Editor’s Note: RCR Wireless News goes all in for “Throwback Thursdays,” tapping into our archives to resuscitate the top headlines from the past. Fire up the time machine, put on those sepia-tinted shades, set the date for #TBT and enjoy the memories!
Looking for the hockey stick of wireless data growth
VANCOUVER, British Columbia, Canada-Armed with nearly 300 attendees at its show, a new way to count the number of wireless data subscribers and strong evidence that Internet Protocol will be the backbone network for wireless data solutions, Wireless Data Forum board members said the industry is evolving. The Wireless Data Forum-formerly the CDPD Forum-released its first survey benchmarking the progress of wireless data. Growth is more than doubled this year, to more than 132,000 wireless data users today, compared with 51,000 users in 1997. Show sponsors said they were pleased with the number of people who attended the show and the 500-plus people who logged onto the organization’s Web site to access the conference. Vendors often point to a lack of ubiquitous wireless coverage as a reason more people don’t use wireless data services, while wireless carriers often point to a lack of applications, noted Thomas Kippola, managing partner of the Chasm Group, which consults with high- technology companies to develop marketing strategies. “If neither party steps up, neither party wins. “Every year you look for the hockey stick, and every year it’s not there,” Kippola said, referring to a high subscriber growth chart that resembles a hockey stick. … Read more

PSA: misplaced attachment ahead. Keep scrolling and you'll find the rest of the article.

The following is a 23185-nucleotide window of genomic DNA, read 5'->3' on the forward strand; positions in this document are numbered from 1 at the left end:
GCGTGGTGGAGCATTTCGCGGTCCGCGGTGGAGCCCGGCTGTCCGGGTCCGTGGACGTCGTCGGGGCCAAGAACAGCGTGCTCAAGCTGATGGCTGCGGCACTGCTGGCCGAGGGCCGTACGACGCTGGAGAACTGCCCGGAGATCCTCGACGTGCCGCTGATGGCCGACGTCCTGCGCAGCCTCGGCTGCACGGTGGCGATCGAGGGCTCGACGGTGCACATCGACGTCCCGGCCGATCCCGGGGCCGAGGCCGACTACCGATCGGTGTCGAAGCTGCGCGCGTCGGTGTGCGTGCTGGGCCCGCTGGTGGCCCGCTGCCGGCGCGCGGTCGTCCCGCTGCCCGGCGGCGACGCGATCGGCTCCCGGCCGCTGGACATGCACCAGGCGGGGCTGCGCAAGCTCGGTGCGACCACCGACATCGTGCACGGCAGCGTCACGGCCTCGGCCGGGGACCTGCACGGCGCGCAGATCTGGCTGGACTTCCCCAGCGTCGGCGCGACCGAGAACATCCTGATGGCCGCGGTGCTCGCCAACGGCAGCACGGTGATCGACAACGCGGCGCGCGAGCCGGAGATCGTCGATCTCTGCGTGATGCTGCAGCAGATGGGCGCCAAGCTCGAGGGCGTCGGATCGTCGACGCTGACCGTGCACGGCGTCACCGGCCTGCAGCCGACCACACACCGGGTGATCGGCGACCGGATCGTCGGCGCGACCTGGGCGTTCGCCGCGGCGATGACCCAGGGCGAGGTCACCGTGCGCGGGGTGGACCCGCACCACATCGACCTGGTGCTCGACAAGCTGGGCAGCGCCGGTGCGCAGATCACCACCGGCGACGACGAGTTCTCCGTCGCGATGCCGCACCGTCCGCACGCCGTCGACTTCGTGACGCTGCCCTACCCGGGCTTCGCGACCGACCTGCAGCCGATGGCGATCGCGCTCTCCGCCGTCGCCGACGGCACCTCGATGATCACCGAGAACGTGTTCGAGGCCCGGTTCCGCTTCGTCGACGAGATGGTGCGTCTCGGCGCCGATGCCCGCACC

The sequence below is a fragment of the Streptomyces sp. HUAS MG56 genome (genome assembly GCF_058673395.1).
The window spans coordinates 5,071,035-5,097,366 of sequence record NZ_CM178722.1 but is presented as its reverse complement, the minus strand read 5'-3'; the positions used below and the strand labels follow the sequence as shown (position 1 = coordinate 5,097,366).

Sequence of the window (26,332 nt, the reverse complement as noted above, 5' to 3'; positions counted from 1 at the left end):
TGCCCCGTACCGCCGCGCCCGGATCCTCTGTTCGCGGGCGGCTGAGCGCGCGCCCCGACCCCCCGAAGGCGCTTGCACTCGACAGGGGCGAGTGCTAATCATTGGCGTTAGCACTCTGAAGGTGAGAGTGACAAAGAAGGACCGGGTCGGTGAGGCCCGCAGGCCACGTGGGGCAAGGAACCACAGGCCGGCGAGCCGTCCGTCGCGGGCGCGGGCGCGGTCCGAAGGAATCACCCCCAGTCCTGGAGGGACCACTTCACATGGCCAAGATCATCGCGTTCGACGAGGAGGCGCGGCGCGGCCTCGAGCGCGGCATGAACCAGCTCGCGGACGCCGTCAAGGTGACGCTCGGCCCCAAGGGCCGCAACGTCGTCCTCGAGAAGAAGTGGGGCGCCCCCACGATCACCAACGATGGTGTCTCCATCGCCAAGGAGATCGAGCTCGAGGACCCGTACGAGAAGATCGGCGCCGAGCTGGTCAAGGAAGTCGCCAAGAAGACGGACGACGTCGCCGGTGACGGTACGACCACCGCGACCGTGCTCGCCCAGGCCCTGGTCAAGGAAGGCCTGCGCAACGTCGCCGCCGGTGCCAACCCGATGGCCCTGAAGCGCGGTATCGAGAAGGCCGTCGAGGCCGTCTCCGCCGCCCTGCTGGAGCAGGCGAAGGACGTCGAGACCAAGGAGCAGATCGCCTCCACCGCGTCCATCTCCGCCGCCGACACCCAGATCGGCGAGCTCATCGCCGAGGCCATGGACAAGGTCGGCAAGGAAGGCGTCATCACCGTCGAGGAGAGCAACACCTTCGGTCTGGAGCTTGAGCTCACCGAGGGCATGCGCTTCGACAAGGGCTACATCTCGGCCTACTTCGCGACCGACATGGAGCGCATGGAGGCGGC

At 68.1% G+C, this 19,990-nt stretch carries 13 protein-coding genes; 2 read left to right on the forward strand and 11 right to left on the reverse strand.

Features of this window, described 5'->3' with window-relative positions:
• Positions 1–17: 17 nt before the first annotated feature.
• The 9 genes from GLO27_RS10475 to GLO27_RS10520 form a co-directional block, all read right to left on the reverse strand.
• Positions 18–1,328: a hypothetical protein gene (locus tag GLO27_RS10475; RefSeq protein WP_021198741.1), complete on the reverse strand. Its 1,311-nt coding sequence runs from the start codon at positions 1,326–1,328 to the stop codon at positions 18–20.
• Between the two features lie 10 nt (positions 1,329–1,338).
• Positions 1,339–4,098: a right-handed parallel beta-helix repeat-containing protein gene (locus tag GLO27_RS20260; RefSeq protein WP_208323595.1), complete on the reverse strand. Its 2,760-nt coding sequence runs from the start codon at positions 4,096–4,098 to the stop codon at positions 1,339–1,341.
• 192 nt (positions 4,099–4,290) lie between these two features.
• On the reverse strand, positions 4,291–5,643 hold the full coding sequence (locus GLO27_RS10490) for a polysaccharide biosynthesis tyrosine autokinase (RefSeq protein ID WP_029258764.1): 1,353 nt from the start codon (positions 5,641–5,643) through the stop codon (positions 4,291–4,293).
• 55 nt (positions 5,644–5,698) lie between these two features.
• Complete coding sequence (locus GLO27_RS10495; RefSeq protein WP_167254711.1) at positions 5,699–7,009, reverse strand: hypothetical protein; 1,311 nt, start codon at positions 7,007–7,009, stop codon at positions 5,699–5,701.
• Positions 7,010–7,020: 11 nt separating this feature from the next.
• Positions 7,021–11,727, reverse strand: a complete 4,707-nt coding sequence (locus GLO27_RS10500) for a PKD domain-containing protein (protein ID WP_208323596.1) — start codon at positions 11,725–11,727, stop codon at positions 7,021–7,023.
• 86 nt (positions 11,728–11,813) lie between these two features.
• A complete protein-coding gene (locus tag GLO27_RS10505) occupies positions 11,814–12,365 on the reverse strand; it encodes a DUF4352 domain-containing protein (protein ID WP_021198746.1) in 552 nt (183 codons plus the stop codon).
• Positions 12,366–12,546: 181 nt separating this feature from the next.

FCC items stall
WASHINGTON-With time left for the 105th Congress quickly dwindling away, the Federal Communications Commission has not seen any action on any of its suggested items. Indeed, the FCC’s Office of Legislative and Intergovernmental Affairs (OLI) has not even asked for any legislation since FCC Chairman William Kennard was sworn in late last fall. This, despite public protests from Kennard that the FCC could do its job better, especially with defaulting personal communications service licensees, if Congress would help. The FCC did send a package containing 20 proposals to Congress in May 1997. These proposals, developed by the former FCC Chairman Reed Hundt, quickly went nowhere once Hundt announced he was leaving the FCC. Two other proposals sent up in September have met a similar fate. Kennard has attempted to nudge Congress to act on the FCC proposals as he has appeared before FCC reauthorization hearings held by both the House and Senate subcommittees with jurisdiction over the FCC. … Read more
US proposes four 3G technologies proposed to ITU, amid controversy over W-CDMA